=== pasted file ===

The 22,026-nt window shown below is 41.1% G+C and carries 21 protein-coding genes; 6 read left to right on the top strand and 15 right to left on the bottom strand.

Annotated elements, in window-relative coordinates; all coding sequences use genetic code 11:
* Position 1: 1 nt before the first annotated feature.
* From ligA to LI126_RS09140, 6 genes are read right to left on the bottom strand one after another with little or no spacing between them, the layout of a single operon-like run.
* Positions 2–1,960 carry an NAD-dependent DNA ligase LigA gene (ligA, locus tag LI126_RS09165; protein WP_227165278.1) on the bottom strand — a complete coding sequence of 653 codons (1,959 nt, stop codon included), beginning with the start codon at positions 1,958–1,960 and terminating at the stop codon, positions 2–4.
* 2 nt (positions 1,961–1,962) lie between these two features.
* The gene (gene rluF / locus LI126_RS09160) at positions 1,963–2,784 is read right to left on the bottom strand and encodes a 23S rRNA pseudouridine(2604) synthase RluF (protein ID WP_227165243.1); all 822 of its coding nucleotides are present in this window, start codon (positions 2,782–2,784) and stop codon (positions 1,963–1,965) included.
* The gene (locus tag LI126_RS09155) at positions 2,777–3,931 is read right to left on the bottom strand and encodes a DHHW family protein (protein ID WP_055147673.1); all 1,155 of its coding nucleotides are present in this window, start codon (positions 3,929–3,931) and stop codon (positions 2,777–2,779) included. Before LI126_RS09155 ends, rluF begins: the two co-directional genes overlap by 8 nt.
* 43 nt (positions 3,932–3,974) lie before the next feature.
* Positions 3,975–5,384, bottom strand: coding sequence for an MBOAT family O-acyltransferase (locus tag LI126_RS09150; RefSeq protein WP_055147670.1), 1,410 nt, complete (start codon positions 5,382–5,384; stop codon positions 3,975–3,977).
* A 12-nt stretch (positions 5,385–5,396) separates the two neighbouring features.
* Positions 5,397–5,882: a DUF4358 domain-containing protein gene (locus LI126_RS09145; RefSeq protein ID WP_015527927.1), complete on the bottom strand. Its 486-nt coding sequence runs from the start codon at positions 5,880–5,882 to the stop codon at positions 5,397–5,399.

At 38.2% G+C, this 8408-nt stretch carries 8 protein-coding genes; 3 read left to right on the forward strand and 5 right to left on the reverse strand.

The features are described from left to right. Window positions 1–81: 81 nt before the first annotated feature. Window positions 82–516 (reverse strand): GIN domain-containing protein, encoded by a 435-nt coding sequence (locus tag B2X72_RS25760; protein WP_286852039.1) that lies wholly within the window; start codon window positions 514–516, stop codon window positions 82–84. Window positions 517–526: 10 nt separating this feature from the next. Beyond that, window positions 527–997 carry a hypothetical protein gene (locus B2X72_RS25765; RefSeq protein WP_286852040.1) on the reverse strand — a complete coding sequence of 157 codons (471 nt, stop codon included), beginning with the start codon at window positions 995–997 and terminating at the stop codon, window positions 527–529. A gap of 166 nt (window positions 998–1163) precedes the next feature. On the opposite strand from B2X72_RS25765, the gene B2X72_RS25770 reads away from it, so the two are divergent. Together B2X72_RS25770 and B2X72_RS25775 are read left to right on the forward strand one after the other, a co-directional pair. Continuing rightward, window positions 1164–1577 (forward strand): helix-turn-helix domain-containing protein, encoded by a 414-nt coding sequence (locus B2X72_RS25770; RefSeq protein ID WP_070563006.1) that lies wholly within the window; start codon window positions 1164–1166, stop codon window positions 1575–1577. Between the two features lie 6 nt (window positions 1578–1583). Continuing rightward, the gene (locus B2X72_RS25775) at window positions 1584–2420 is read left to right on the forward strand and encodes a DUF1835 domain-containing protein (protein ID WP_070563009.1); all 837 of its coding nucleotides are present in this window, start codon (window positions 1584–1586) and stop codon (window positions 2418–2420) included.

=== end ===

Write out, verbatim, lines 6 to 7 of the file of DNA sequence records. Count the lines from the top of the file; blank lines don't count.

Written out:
* 2 nt (positions 1,961–1,962) lie between these two features.
* The gene (gene rluF / locus LI126_RS09160) at positions 1,963–2,784 is read right to left on the bottom strand and encodes a 23S rRNA pseudouridine(2604) synthase RluF (protein ID WP_227165243.1); all 822 of its coding nucleotides are present in this window, start codon (positions 2,782–2,784) and stop codon (positions 1,963–1,965) included.